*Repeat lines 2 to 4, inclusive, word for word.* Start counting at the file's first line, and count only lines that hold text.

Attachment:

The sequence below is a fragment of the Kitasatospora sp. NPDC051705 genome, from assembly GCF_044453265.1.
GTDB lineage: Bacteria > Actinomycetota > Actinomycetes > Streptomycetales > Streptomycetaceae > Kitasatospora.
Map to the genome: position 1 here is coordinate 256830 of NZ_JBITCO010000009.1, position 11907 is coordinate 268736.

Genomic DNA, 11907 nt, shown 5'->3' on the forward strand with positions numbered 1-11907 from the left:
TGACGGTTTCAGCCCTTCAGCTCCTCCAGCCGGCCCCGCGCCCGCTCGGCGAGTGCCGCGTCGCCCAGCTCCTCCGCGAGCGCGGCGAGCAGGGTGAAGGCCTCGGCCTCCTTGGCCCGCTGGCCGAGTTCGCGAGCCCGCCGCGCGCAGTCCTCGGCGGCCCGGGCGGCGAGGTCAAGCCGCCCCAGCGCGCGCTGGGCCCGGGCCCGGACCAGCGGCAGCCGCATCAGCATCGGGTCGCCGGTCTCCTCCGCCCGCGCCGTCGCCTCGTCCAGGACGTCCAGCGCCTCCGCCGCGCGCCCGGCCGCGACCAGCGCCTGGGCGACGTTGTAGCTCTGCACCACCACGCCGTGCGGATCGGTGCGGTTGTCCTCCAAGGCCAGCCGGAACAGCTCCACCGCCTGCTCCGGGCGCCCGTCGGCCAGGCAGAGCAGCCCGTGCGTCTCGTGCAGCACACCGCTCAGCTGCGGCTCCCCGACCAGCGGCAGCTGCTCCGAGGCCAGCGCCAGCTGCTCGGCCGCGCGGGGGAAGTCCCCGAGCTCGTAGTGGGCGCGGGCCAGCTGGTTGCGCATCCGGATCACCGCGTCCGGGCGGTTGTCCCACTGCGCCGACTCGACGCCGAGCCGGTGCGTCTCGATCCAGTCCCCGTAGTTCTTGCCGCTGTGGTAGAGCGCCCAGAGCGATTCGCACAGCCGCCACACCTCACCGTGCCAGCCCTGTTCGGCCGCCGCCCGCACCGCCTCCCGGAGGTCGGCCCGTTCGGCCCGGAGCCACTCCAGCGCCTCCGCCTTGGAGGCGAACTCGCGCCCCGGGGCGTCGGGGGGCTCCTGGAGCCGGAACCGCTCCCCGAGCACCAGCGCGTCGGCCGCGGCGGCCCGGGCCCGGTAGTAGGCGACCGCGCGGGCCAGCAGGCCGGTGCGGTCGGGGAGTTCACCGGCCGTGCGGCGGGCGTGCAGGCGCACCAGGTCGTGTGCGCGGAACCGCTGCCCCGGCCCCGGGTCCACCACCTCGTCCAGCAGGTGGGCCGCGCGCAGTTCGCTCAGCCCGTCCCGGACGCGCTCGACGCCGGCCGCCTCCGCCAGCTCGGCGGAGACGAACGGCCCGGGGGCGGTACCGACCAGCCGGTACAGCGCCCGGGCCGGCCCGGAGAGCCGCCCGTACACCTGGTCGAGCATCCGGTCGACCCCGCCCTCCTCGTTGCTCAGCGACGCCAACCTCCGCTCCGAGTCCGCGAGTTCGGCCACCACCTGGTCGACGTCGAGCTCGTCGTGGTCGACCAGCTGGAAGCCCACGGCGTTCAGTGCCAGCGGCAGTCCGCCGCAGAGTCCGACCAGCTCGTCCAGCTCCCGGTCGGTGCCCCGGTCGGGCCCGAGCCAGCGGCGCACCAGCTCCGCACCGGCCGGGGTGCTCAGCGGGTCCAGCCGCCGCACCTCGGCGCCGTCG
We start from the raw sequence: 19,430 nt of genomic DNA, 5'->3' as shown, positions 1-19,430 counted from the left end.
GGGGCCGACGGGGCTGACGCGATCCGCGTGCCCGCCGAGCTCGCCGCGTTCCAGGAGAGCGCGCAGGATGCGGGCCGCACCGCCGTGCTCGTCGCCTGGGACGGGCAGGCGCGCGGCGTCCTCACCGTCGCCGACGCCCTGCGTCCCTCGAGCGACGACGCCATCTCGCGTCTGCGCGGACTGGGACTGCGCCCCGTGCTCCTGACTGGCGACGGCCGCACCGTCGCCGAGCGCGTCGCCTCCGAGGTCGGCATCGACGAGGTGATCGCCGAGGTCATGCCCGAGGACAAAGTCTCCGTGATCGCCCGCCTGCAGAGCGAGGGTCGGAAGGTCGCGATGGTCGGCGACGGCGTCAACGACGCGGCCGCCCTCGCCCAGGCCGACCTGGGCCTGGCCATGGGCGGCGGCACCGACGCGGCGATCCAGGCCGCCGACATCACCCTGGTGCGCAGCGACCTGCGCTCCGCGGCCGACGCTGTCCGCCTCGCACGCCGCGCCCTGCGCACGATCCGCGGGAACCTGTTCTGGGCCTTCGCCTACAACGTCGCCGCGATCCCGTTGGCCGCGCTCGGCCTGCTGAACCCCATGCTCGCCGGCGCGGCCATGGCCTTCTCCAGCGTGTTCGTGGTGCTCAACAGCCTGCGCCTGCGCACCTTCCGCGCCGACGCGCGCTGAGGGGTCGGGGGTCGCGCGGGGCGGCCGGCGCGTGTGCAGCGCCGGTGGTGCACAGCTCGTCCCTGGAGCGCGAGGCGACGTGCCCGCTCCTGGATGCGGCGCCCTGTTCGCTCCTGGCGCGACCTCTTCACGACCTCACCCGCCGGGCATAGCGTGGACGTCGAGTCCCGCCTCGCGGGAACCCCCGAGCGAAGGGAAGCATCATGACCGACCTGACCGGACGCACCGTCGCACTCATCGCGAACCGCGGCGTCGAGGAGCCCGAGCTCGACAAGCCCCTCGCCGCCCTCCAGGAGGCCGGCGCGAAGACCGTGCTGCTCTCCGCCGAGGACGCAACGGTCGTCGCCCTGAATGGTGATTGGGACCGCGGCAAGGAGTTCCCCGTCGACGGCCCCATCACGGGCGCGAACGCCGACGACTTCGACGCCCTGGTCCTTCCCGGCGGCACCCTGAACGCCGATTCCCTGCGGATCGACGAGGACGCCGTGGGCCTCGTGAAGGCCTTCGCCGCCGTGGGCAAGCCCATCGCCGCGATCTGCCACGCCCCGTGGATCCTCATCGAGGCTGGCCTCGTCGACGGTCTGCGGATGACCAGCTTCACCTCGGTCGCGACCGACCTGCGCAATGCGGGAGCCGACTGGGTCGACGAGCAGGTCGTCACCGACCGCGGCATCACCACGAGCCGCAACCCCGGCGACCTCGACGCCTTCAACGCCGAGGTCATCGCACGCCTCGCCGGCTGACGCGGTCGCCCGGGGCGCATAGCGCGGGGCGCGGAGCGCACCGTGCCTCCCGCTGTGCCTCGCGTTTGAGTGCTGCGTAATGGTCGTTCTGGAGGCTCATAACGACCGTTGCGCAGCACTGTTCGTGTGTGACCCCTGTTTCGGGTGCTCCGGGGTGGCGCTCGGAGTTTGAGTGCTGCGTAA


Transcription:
GTDB lineage: Bacteria > Actinomycetota > Actinomycetes > Streptomycetales > Streptomycetaceae > Kitasatospora.
Map to the genome: position 1 here is coordinate 256830 of NZ_JBITCO010000009.1, position 11907 is coordinate 268736.

Genomic DNA, 11907 nt, shown 5'->3' on the forward strand with positions numbered 1-11907 from the left: